What is the main moral of "A Midsummer Night's Dream?"

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This is a difficult question to answer. A Midsummer Night's Dream certainly is a play of a more farcical nature than a moralistic one. Without question, the main theme in the play is one of love; however, it often portrays the ugly side of it. For example, Demetrius is so revolted by a woman who loves him unconditionally that he cannot even bear to look at her. The characters all show signs of pettiness and selfishness, abandoning their duty for selfish desires.

However, if I were to have to apply a moral lesson to the play, it would probably be a warning not to meddle in affairs that are none of your concern. The meddling of the fairies causes Titania, their queen, to fall in love with a literal ass, or at least a man with the head of one. Though it seems that Puck's...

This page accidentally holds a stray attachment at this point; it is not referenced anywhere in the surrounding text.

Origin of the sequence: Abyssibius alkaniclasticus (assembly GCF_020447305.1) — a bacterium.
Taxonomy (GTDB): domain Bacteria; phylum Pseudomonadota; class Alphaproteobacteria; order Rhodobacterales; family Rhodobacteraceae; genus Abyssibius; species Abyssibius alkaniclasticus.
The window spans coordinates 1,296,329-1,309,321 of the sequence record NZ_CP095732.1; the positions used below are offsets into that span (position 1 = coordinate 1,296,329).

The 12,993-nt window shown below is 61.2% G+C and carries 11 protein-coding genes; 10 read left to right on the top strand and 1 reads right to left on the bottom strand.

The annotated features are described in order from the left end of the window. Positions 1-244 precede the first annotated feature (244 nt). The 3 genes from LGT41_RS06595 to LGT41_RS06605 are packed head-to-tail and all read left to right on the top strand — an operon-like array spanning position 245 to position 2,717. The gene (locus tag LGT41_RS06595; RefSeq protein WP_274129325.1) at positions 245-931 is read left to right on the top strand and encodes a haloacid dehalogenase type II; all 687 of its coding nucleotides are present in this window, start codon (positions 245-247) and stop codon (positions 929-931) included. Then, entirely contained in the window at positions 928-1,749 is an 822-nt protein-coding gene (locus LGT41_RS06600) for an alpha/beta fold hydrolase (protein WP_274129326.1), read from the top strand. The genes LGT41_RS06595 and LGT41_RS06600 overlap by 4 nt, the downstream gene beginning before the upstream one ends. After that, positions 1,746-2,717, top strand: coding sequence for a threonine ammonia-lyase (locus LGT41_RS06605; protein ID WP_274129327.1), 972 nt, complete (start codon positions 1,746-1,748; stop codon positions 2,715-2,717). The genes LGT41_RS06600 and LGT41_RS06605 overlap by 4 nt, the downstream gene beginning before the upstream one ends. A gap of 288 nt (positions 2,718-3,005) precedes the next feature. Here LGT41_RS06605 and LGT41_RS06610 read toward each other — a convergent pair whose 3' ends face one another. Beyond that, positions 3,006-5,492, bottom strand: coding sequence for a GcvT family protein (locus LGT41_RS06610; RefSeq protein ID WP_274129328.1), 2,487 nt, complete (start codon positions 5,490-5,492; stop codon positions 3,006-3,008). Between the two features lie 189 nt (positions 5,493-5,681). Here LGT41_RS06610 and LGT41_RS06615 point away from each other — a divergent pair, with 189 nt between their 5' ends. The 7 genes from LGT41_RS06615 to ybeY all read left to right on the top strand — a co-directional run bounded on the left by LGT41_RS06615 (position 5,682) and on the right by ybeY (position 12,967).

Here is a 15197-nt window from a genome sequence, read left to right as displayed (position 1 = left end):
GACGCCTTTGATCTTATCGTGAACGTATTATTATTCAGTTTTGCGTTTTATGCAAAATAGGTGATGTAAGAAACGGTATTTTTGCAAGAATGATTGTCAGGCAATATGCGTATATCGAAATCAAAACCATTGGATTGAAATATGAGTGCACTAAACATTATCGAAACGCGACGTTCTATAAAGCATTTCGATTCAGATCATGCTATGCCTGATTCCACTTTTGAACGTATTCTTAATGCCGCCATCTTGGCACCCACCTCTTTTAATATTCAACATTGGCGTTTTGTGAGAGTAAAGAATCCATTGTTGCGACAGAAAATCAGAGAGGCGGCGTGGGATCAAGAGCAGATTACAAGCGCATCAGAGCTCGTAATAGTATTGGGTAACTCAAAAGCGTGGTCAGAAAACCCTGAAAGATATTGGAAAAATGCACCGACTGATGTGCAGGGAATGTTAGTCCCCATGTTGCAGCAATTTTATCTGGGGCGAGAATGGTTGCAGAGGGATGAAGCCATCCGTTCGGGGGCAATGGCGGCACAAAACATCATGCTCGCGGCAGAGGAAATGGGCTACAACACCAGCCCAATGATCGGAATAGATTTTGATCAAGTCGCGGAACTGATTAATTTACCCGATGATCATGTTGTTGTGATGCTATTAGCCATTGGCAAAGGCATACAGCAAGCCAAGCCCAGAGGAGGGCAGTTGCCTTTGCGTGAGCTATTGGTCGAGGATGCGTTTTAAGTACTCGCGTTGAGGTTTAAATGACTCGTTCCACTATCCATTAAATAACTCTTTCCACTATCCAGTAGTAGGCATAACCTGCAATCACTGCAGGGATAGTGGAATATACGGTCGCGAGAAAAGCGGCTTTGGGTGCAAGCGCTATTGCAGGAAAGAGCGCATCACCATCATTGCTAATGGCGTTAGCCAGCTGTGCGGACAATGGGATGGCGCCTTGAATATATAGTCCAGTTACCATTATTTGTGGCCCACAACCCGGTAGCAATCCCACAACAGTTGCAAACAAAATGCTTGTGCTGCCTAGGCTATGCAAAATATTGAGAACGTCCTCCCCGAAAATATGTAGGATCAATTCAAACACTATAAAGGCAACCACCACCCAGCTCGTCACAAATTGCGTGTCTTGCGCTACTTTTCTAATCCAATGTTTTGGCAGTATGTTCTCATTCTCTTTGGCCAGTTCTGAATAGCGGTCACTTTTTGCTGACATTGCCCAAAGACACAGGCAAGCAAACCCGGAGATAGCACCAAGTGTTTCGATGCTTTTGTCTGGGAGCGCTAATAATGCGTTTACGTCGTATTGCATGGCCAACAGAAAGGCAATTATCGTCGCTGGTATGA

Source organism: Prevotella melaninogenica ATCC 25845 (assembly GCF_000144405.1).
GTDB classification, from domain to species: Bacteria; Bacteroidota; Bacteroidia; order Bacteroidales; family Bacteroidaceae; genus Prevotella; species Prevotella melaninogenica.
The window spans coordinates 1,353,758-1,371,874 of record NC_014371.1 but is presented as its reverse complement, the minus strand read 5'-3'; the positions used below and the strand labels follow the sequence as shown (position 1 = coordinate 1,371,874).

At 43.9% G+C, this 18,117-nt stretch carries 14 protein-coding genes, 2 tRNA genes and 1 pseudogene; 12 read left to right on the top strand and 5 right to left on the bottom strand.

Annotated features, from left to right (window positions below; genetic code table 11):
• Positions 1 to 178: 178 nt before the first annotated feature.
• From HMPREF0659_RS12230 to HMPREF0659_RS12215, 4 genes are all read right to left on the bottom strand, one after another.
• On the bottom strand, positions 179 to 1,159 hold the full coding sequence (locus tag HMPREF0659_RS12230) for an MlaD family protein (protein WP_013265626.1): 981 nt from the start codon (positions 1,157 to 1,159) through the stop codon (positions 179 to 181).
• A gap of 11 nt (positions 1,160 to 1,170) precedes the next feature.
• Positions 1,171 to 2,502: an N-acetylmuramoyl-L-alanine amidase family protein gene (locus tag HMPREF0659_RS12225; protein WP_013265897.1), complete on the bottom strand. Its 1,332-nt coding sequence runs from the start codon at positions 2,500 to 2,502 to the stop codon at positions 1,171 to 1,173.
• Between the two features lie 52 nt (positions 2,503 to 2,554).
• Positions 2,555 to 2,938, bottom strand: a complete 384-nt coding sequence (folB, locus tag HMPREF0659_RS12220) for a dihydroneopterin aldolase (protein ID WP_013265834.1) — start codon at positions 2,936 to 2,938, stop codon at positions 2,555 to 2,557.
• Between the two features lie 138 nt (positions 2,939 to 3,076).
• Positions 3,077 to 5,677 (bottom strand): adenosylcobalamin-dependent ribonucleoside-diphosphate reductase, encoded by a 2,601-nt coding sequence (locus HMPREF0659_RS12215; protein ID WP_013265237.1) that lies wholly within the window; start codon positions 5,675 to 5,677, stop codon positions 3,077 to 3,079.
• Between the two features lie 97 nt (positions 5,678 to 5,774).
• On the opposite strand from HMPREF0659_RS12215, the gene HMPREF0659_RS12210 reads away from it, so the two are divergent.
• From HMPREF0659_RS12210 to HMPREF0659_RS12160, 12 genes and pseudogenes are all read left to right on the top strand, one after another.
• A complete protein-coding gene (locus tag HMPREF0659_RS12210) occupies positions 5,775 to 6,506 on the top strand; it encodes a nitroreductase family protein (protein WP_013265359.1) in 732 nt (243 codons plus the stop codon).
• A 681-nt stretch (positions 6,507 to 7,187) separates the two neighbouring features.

(The entire section contains 2 answers and 435 words.)

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